CLAYTON — Two separate efforts that could reshape St. Louis-area government are taking major steps forward this week.
On Monday, the Municipal League of Metro St. Louis turned in the final signatures needed — about 5,000 in the city and 15,000 in the county — to begin a process that could lead to a proposal to merge the city and county.
Those signatures are expected to be certified by Friday. Then, Mayor Lyda Krewson and St. Louis County Executive Sam Page will have 10 days to name nine members each to a 19-member Board of Freeholders; Gov. Mike Parson would appoint the final board member.
Unrelated to the freeholder effort — but simultaneous — the St. Louis County Charter Commission has scheduled a series of four public hearings this month to give residents the chance to evaluate several proposed changes to how county government works.
County residents voted in November to create the commission to review the constitution-like document that governs the county. After a tumultuous year that saw the St. Louis County Council place several charter amendments on the ballot to curb the power of then-County Executive Steve Stenger, the vote appeared to reflect a popular belief that the charter needed a thorough review.
After a slow start this year, the 14-member commission has met weekly since March.
Unlike the freeholder effort, the county’s charter commission would not immediately have any bearing on city residents. But the city could have a stake in any effort to change the county charter, if the city reentered the county.
The first charter commission hearing is scheduled for Wednesday at 6 p.m. in the county council chambers in Clayton.
Here is what you need to know about each effort.
The freeholder effort rose from the ashes of a failed attempt by the nonprofit advocacy group Better Together to put the merger question to a statewide vote. The plan would have merged the governments of St. Louis city and county and all 88 county municipalities. And it would have installed Stenger as the first “metro mayor.”
Public officials across the St. Louis area railed against any plan that took the decision out of the hands of city and county voters. When news broke in March that federal prosecutors were investigating Stenger, Better Together yanked him from the proposal. Better Together pulled their beleaguered consolidation proposal from ballot consideration in May.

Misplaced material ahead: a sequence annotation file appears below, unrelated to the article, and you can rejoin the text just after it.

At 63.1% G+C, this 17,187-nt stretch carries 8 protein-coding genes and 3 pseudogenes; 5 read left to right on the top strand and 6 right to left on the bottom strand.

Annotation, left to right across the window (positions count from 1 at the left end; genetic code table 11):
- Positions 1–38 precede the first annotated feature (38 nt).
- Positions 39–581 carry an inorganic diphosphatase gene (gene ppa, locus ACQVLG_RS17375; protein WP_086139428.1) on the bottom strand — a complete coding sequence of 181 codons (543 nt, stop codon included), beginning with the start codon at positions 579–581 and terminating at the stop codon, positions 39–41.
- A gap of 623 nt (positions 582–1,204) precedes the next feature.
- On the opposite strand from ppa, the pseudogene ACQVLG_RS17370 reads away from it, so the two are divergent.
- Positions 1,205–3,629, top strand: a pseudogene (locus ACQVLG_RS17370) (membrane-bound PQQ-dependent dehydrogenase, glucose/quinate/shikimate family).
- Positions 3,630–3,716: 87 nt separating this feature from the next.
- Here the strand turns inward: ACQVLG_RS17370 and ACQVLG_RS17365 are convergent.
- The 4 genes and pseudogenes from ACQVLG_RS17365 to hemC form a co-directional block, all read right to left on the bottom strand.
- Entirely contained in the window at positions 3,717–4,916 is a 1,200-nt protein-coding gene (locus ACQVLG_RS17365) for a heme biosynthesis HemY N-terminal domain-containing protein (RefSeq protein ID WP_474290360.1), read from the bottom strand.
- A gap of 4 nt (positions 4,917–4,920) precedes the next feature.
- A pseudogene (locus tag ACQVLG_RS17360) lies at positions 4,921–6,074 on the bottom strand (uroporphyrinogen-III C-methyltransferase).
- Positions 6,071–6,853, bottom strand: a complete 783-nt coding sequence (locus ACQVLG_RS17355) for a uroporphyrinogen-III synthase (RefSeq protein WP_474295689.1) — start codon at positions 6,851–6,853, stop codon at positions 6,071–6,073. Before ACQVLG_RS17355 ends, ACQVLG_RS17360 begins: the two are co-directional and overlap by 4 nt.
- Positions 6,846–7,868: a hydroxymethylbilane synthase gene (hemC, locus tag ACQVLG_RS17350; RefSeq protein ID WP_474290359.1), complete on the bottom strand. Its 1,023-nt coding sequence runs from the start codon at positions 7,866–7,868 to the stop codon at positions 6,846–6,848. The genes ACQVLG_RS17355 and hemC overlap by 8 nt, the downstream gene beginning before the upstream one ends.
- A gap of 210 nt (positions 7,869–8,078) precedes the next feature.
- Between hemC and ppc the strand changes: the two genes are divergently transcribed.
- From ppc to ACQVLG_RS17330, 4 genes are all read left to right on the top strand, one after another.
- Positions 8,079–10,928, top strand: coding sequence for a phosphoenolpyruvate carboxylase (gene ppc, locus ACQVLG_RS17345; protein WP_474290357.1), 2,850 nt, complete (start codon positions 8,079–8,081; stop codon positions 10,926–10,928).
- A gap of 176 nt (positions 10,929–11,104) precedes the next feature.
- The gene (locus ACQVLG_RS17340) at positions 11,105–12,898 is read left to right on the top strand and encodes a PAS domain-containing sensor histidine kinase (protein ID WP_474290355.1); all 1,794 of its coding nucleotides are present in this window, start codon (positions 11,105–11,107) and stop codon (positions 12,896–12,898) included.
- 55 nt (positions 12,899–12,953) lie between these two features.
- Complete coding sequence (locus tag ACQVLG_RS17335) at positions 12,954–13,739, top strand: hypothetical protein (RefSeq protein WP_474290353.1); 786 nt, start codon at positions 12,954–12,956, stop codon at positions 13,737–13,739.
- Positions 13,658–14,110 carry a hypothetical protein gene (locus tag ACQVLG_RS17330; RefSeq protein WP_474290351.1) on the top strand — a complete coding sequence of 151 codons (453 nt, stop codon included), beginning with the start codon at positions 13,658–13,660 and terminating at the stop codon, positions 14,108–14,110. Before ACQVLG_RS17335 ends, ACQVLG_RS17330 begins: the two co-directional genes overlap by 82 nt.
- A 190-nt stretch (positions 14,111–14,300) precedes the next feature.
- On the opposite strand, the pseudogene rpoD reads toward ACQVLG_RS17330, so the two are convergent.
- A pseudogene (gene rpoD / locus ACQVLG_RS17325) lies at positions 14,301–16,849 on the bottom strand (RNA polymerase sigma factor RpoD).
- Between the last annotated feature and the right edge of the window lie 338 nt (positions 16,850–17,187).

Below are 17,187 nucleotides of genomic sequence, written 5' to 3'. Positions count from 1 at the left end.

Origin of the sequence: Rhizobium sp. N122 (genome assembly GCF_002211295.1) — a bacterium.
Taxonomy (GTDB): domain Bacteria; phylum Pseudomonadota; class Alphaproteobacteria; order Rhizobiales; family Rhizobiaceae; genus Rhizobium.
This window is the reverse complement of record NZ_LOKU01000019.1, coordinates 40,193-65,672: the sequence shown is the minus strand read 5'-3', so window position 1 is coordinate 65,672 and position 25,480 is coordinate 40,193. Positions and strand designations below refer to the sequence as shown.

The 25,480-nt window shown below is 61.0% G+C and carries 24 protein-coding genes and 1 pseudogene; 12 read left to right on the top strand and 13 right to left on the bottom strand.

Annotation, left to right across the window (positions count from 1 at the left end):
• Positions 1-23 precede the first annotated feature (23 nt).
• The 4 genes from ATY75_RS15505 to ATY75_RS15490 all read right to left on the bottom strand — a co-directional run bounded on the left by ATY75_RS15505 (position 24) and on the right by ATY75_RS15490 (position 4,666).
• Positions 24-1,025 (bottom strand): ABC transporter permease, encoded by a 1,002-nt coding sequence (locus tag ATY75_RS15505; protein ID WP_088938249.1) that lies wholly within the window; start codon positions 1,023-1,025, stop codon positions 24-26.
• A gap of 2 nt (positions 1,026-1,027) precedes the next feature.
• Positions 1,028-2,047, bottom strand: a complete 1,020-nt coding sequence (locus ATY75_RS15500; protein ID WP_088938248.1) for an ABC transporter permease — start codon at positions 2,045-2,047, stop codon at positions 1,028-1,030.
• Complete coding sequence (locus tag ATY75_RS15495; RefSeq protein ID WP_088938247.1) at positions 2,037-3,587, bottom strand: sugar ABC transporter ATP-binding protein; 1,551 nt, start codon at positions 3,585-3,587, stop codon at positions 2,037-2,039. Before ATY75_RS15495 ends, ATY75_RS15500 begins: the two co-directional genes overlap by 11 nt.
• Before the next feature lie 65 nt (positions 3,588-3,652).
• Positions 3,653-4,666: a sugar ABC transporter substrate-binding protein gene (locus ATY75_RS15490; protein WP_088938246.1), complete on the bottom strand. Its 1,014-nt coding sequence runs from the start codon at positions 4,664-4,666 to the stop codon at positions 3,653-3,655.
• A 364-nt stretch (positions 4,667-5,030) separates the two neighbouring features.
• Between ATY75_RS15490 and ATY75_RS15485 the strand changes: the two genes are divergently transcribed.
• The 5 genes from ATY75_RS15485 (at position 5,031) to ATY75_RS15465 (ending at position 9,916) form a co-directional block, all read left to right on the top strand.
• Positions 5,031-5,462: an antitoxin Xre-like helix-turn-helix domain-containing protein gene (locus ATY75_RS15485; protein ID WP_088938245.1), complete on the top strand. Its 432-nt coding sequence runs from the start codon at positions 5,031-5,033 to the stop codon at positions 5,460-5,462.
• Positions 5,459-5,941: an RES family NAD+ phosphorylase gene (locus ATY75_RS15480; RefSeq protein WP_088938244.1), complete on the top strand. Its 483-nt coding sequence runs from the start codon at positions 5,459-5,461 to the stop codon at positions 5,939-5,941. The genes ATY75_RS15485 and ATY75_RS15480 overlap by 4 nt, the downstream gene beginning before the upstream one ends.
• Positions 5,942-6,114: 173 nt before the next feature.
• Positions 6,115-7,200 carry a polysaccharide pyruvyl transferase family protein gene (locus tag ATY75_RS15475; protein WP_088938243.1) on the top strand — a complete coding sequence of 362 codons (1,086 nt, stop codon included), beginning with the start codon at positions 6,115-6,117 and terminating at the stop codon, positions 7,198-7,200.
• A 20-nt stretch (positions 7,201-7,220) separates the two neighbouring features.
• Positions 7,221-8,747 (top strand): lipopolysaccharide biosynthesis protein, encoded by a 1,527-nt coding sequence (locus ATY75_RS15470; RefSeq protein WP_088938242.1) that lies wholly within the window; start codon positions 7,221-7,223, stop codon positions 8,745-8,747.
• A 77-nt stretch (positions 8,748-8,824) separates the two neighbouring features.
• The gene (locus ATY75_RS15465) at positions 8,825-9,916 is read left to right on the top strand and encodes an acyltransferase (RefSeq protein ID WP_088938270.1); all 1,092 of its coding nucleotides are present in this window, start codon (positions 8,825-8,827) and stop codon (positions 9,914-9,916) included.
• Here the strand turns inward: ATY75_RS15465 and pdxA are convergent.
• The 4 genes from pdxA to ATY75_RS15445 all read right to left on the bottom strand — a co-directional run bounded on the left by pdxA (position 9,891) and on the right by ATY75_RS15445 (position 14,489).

But the municipal league pushed forward with its freeholder effort, which culminates this week. Krewson and Page are expected to appoint their freeholder selections immediately. Each can only appoint five members of the same political party.
The board would then have a year to formulate any plan, which would then require approval from county and city voters.
Pat Kelly, executive director of the municipal league, said he hoped that incorporating the city of St. Louis into St. Louis County — reversing the so-called Great Divorce of 1876 — would be a top priority.
The St. Louis County Charter Commission is considering several changes to the county’s form of government. And it wants to hear from residents on those changes, starting this week.
The most significant would be to place a hired professional at the helm who reports to the council, similar to a publicly-traded corporation. Under this proposal, the county executive would still be the face of the county, but the manager would take over all county departments and run the day-to-day operations.
Many of the county’s largest municipalities are run this way, and a group of city officials from across the county are pushing it as a way to prevent Stenger-style corruption from happening again.
The charter commission is also studying whether the county should have nonpartisan elections, have an elected county auditor, have an appointed county assessor, and enforce minimum standards for municipal police departments.
The question of whether to impanel a charter commission is automatically on the ballot every decade in years ending in eight. Voters approved the creation of the charter commission in November.
Under the charter, the commission has until Dec. 31 to come up with changes to the charter. If at least nine members agree on revisions, those would go to county voters in 2020 — before any freeholder results.
Charter commission members have kept an eye on the freeholder process, but are operating independently of it .
“I think there is a high likelihood that the Board of Freeholders will want to keep their scope narrow and might be more inclined to adopt the county charter,” said Colleen Wasinger, a charter commission member and former county council member, “which makes the commission’s work that much more important for the future governance of our region.”